An Open Office That Comes With Its Own Protocol Book

The open-plan workplace is hardly a new phenomenon, but it seems people are still learning how to navigate the concept.

What would you do if the interior walls of your office came tumbling down? Would you thank your employer? Would you bask in the natural light now streaming through your open plan office?

Though open-plan offices have been around for decades, they still upset many employees, especially those who cling to their cubicle walls. Businesses want their employees to collaborate in more free-flowing spaces than some are used to, but many designers are not sure how to get there without pulling the rug out from under the employees.

The current issue of OfficeMax Workplace Interiors’ Impact magazine explores how two very different workplace redesigns avoided employee culture shock through careful testing and implementation.

Image courtesy MKDA

DeWitt Stern offices by architectural and interiors firm Milo Kleinberg Design Associates (MKDA)

Courtesy MKDA

One Impact article profiles a recent redesign of a historic building’s interiors for the insurance firm DeWitt Stern by architectural and interiors firm Milo Kleinberg Design Associates (MKDA). DeWitt Stern (pre-redesign) provides the perfect foil for the open workplace—an “enclosed” work environment where employees had come to feel a level of comfort in their privacy and seclusion. MKDA systematically monitored work habits of these employees, interviewing them, testing their usage of space, and even setting up a test workstation to acclimatize them. Because of this level of involvement, employees felt responsible for the end result, and their initial reservations about the plan’s lack of privacy were let go when they felt the change of natural light. This trade-off is common in opening up the workplace—less privacy, more wellbeing.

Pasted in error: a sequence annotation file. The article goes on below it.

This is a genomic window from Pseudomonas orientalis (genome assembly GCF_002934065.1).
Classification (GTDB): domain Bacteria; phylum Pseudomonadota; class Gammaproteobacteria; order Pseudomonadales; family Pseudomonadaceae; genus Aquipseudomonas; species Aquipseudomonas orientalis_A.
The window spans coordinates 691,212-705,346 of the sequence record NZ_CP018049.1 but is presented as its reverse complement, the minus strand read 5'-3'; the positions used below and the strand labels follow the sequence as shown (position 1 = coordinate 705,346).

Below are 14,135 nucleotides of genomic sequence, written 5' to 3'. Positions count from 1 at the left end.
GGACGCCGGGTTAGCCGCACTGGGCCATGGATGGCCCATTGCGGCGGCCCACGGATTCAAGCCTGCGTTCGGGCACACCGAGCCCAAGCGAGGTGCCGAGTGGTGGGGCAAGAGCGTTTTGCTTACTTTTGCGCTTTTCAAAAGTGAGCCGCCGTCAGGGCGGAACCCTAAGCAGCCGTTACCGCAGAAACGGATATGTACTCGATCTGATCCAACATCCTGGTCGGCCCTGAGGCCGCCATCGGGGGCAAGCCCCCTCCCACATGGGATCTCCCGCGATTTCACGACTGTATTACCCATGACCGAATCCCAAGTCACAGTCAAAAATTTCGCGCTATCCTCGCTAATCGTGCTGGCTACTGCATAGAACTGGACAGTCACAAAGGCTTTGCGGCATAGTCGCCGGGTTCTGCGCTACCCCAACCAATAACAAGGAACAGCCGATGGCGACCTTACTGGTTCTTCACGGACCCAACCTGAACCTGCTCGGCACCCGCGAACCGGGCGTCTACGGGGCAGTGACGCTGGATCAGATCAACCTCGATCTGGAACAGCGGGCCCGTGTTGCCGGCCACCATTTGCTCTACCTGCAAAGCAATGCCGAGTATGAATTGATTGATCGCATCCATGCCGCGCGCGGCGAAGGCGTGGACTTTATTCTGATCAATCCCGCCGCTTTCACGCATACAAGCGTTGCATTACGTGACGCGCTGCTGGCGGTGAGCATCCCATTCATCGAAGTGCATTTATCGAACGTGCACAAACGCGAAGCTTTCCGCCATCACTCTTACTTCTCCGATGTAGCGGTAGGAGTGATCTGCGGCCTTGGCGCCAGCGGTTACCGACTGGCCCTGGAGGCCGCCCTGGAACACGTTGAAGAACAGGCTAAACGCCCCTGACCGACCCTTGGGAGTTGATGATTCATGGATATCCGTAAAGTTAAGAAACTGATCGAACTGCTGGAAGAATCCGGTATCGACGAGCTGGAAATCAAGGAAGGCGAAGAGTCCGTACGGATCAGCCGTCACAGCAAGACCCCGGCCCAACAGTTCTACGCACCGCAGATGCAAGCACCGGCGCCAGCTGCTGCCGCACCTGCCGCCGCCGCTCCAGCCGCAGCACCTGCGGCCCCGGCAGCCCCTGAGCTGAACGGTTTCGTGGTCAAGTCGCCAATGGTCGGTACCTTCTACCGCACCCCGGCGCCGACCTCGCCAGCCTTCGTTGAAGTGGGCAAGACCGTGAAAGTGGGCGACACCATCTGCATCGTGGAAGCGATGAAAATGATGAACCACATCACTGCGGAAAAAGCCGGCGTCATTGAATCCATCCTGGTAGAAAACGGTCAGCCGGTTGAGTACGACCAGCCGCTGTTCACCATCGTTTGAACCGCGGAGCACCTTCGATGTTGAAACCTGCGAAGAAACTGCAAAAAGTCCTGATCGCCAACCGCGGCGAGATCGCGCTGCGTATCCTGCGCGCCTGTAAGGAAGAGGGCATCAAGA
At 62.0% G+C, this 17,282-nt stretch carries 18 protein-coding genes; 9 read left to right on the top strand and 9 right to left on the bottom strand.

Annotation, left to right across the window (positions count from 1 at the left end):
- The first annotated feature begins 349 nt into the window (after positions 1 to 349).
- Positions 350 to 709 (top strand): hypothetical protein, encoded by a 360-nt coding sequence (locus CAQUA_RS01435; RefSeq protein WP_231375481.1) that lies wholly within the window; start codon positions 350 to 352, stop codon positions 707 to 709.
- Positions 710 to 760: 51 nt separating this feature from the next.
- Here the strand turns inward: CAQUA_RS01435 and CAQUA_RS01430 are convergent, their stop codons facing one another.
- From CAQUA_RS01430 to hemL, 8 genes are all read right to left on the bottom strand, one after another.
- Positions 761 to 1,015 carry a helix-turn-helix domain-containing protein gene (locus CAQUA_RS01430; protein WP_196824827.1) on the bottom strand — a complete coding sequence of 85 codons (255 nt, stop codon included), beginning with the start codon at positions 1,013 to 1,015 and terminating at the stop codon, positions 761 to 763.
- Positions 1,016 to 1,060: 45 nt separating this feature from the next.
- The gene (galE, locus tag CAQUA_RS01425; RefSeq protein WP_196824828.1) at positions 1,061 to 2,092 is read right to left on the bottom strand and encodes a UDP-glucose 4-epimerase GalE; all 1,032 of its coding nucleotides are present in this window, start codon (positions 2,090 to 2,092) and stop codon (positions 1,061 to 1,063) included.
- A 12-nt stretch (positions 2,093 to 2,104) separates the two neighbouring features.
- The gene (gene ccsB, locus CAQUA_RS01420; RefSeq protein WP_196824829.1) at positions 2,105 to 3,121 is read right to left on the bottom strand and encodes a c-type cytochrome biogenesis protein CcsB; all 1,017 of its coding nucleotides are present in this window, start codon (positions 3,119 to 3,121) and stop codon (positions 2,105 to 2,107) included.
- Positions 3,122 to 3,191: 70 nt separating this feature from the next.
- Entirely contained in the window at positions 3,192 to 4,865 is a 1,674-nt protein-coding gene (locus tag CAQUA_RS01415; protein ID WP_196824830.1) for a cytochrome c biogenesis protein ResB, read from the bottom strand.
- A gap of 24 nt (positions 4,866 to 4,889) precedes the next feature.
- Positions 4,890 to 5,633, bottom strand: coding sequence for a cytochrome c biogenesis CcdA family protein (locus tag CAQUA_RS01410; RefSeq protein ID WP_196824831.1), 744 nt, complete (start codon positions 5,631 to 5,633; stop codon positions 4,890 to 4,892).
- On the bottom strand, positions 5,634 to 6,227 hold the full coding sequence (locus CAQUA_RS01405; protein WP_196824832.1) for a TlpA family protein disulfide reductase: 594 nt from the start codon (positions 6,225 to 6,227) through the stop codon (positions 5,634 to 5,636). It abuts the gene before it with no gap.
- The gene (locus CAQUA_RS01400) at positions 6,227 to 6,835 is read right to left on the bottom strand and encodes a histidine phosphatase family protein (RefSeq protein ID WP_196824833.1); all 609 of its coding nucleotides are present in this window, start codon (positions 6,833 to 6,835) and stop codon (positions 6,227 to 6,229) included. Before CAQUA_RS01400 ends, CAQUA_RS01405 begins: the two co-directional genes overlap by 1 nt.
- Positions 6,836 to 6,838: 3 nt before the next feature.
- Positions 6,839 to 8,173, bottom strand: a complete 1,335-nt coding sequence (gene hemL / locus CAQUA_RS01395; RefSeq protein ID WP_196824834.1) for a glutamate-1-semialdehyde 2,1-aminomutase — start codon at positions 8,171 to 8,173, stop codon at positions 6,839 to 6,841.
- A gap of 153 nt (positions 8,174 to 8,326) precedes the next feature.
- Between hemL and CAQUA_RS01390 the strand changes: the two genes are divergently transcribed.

Courtesy 3form

The other redesign profiled in Impact was for the most part virtual, needing an area of operation where employees could touch base. This is a headquarters for a non-profit company that helps the elderly to continue to live at home as they age. OZ Architecture decided to open the office to multi-use spaces, for concentration, informal discussions, and even a treadmill desk (though the practicality of a light jog on a conference call still eludes us). The design of the office was apparently so new to the employees that the firm created a protocol booklet to educate the company on proper usage of the space—take cell phone calls here not there, conference calls only in the “focus” room, etc.

Both designs suggest one thing—while the open office plan may be more suited to our wellness than a closed one, the open office still needs a protocol book.

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